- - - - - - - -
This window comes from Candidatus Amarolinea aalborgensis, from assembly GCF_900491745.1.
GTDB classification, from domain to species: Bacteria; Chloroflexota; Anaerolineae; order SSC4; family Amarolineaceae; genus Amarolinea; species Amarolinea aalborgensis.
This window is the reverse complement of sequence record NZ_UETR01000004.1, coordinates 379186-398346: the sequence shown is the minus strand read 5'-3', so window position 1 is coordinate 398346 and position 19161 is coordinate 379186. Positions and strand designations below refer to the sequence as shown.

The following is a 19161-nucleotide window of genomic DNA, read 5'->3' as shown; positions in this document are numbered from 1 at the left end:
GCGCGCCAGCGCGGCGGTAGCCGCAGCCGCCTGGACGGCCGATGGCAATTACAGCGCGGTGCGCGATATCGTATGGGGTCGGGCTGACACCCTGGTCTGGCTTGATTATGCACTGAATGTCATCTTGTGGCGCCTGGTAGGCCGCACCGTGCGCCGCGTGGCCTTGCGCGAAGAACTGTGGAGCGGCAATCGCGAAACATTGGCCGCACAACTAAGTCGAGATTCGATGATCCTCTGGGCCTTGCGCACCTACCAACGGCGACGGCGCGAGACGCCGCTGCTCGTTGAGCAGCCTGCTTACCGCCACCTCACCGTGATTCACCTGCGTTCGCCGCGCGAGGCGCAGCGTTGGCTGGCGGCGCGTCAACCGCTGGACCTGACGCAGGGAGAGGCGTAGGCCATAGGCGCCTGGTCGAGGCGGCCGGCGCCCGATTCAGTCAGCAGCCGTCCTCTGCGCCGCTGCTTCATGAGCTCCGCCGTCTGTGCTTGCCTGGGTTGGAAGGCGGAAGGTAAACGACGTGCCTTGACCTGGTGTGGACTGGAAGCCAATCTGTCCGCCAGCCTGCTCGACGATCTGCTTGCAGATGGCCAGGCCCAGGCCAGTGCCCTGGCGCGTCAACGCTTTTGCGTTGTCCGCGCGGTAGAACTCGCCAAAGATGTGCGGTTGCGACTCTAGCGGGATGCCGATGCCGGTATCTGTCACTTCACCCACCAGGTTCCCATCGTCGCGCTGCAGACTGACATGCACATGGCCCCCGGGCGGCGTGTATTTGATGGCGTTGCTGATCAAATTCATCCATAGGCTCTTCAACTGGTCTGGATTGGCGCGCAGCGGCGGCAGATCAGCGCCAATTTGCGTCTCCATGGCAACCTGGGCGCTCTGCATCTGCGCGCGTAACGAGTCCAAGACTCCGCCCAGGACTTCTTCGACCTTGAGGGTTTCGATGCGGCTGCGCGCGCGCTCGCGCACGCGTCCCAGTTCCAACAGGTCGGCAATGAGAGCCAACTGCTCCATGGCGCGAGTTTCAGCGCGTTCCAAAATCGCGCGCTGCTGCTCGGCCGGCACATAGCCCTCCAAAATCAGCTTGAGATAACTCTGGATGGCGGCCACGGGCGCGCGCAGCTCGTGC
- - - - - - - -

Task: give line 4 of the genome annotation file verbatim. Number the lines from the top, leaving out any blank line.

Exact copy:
The following is a 19161-nucleotide window of genomic DNA, read 5'->3' as shown; positions in this document are numbered from 1 at the left end: